Nobel Prize winner Wolfgang Ketterle on the coldest matter in the universe


Renowned physicist to discuss “new doorway into the world of quantum mechanics” at McGill’s 2007 Anna I. MacPherson Lecture in Physics

McGill University is proud to announce that eminent physicist Wolfgang Ketterle will be delivering McGill’s 2007 Anna I. MacPherson Lecture in Physics titled: “Bose-Einstein Condensates: The Coldest Matter in the Universe.” Prof. Ketterle will speak on Thursday, March 1st, 2007, at 6 p.m. at McGill’s Leacock Building, 855 Sherbrooke Street West, Montréal, Room 132.

Wolfgang Ketterle has been the John D. MacArthur Professor of Physics at the Massachusetts Institute of Technology (MIT) since 1998. He leads a research group exploring the properties of ultracold gasses and new forms of matter. In 2001 he was awarded a Nobel Prize for observation of Bose-Einstein condensation in a gas in 1995 and the first realization of an atom laser in 1997.

Professor Ketterle’s lecture will explain what happens when a gas is cooled to absolute zero. It becomes a Bose-Einstein Condensate, a new doorway into the world of quantum mechanics. All the atoms in a Bose-Einstein Condensate start marching in lockstep and form one giant matter wave, a phenomenon predicted by Einstein in 1925, but only realized in 1995 in laboratories at Boulder and at MIT. Since then, many properties of this mysterious form of matter have been revealed. Professor Ketterle’s lecture will link basic concepts of quantum mechanics with today’s research, and discuss the sophisticated techniques used to cool and manipulate matter at ultracold, nanokelvin temperatures.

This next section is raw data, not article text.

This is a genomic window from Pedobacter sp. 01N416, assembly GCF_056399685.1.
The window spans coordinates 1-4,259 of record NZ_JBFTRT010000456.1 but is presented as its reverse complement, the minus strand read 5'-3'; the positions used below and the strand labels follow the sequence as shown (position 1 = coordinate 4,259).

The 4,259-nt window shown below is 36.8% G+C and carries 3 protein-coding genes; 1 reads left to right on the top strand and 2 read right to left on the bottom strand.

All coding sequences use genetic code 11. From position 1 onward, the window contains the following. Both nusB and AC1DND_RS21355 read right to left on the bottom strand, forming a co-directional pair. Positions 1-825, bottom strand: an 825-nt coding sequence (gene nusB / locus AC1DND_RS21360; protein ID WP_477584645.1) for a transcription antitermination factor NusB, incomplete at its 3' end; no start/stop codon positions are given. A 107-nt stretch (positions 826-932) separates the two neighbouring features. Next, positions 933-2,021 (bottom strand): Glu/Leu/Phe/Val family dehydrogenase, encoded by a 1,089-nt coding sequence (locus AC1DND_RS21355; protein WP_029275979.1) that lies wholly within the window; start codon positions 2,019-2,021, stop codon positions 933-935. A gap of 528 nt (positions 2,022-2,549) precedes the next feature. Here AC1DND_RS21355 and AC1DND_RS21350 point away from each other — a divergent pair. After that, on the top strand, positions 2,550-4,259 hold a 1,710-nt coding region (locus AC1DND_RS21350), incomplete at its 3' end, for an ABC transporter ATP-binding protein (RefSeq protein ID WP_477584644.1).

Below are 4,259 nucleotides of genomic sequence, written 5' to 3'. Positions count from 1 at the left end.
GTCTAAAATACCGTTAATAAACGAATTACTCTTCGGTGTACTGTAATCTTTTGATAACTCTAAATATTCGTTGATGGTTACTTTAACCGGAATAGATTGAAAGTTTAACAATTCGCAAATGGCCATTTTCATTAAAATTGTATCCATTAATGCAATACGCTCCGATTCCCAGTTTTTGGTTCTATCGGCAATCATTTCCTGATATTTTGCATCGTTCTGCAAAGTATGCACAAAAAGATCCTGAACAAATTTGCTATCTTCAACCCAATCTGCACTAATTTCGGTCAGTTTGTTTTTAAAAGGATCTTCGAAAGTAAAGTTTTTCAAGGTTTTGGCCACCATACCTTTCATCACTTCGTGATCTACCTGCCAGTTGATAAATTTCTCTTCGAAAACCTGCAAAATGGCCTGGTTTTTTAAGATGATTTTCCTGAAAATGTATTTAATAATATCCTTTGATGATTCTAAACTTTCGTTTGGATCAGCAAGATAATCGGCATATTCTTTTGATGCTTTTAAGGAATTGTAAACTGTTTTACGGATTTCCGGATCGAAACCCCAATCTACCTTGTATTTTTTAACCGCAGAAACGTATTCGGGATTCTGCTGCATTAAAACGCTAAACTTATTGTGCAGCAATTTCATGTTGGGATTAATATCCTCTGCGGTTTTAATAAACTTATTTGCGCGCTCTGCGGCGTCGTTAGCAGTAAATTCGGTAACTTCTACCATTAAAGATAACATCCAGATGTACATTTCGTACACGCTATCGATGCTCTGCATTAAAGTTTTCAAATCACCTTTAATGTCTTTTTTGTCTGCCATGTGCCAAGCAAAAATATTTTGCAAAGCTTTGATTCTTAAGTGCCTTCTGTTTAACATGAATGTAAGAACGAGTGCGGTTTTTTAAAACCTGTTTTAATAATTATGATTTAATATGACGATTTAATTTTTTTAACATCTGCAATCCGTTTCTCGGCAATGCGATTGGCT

The Anna I. MacPherson Lecture in Physics is presented annually by McGill University’s Department of Physics. It is named in honour of the late Anna I. MacPherson – one of the University’s first female graduates – and later professor – in physics. The lecture series is funded in large part by a substantial bequest left to the department upon her death in 1979. The mandate of these lectures is to bring distinguished physicists to the department to give two lectures – one public, one scientific – and to meet with staff and students.

Contact Information

Mark Shainblum
Faculty of Science, McGill University
mark.shainblum [at]
Office Phone: